Jan Václav Voříšek, a Hungarian composer, organist and
pianist, is generally regarded as one of the lesser rank composers of the early
19th century, overshadowed by the titans, Beethoven and Schubert.
However, in recent years Voříšek's music has drawn more attention, in
particular his works for piano, and he has garnered more respect as a composer
of some merit.
Voříšek was born in Vamberk, Bohemia on May 11, 1791. His
father, a talented musician himself, was the local schoolmaster, choirmaster
and organist. Under the tutelage of his father, Voříšek and his siblings
received their first lessons in music. Voříšek excelled quickly, and by the age
of seven was playing organ at a local church. His skills on the piano
progressed rapidly as well, and Voříšek's father began touring his prodigious
son throughout Bohemia when he was nine years of age. Voříšek's talents
eventually brought him to the attention of Countess Rozina
Kolowrat-Libstejinsky, who became his patron and sent him to Prague in 1802 for
further study. There he studied piano and composition with Václav Tomásek, and
his first extant compositions date from this period.
In 1810, Voříšek began attending the University of Prague
where he studied philosophy and later law. Despite building a reputation as a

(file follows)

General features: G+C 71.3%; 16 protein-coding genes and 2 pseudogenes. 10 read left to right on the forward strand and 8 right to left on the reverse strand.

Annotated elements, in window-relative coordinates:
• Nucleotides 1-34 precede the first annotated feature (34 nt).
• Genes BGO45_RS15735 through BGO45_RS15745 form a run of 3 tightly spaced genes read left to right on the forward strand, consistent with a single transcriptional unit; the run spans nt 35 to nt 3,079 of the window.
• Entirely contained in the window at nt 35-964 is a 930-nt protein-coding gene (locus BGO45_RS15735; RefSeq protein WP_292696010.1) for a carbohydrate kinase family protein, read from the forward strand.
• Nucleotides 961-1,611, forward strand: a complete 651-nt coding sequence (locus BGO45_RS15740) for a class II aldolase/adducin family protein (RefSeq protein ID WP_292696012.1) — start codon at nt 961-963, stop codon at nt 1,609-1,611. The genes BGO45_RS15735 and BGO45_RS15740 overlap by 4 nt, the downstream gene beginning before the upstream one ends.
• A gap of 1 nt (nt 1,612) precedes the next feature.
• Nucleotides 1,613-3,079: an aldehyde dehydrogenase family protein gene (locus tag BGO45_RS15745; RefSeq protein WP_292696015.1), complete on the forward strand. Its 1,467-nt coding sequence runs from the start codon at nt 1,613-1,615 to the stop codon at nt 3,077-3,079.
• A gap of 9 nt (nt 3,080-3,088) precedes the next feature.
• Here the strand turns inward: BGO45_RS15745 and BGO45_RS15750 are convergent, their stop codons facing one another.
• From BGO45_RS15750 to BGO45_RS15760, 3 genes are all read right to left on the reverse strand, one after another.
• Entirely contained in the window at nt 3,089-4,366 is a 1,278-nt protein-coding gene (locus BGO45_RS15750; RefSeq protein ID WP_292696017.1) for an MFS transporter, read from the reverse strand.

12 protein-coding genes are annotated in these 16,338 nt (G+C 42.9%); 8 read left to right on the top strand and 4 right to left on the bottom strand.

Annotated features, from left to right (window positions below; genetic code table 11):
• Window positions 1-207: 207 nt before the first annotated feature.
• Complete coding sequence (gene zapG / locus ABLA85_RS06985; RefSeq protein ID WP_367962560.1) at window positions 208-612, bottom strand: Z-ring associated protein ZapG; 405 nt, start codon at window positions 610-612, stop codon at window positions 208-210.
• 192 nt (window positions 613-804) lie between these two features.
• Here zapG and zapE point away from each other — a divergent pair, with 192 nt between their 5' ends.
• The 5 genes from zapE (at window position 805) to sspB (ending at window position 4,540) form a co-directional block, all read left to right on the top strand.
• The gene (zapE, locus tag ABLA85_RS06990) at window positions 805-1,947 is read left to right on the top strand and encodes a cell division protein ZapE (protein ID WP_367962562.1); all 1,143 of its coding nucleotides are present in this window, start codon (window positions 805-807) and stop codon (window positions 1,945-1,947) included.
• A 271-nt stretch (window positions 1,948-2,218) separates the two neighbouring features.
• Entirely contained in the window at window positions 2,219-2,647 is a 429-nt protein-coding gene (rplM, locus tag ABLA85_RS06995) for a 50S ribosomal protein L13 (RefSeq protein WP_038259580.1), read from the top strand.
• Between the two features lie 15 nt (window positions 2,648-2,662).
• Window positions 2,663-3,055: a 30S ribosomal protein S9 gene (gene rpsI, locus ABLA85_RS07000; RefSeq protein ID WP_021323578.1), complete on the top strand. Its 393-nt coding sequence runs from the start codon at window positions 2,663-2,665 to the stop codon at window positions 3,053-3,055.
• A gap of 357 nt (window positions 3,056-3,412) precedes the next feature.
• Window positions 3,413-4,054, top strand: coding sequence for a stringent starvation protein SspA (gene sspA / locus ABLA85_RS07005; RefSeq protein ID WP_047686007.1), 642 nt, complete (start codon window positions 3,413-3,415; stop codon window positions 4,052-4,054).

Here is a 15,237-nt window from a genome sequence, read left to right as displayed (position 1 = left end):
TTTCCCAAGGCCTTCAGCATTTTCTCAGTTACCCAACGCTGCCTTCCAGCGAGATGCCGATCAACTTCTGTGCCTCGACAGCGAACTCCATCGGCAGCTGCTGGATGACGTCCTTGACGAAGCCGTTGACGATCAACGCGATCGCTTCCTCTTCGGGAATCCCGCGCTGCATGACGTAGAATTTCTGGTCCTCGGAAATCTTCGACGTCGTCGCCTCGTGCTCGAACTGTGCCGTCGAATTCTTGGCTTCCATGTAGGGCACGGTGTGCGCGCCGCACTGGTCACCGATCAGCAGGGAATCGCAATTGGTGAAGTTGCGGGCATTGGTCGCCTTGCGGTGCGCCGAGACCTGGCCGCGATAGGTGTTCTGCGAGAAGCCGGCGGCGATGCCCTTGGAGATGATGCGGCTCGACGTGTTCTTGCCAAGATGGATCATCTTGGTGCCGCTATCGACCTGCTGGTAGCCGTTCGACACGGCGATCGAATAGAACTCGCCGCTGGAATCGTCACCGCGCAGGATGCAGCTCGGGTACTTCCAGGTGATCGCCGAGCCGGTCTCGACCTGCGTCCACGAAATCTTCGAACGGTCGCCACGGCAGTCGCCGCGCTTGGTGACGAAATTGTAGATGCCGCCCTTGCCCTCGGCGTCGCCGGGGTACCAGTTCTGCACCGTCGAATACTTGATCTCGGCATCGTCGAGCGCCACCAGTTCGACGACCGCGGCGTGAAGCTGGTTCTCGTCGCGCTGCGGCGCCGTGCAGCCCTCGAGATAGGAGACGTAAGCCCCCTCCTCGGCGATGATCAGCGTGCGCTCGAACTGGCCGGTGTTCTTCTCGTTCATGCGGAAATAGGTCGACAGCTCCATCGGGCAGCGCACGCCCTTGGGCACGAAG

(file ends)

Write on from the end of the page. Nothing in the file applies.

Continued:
skillful pianist, he found it difficult to find sustainable work as a musician.
Thus, in 1813, he left Prague for Vienna. He continued his law studies
alongside his work and studies as a musician and composer. A great admirer of
Beethoven, Voříšek met the great master, who was impressed with the young man's
music and encouraged him to keep composing. He also met Franz Schubert and the
two became good friends.
Voříšek completed his law studies in 1821. Continuing to
face difficulty in supporting himself wholly by music, he took a position as
barrister to the Court Military Privy Councilor. Yet, his fortunes soon changed
when he was appointed organist at the Vienna Court the following year. During
this time, he was composing a great deal. His music shared traits of both
Beethoven, whom he greatly admired, and of his friend
Schubert. He produced his one and only symphony in 1821, the Symphony in D
major—the first major Czech contribution to the symphonic literature. Along
with his piano works, Violin Sonata and Mass in B-flat major, it is among his
most well-known compositions.
Tragically, Voříšek's life and career were cut short when he
succumbed to tuberculosis in 1825 at the age of thirty-four. He was buried at
the Währing cemetery where he would be soon joined by both his idol, Beethoven,
and his friend, Schubert.
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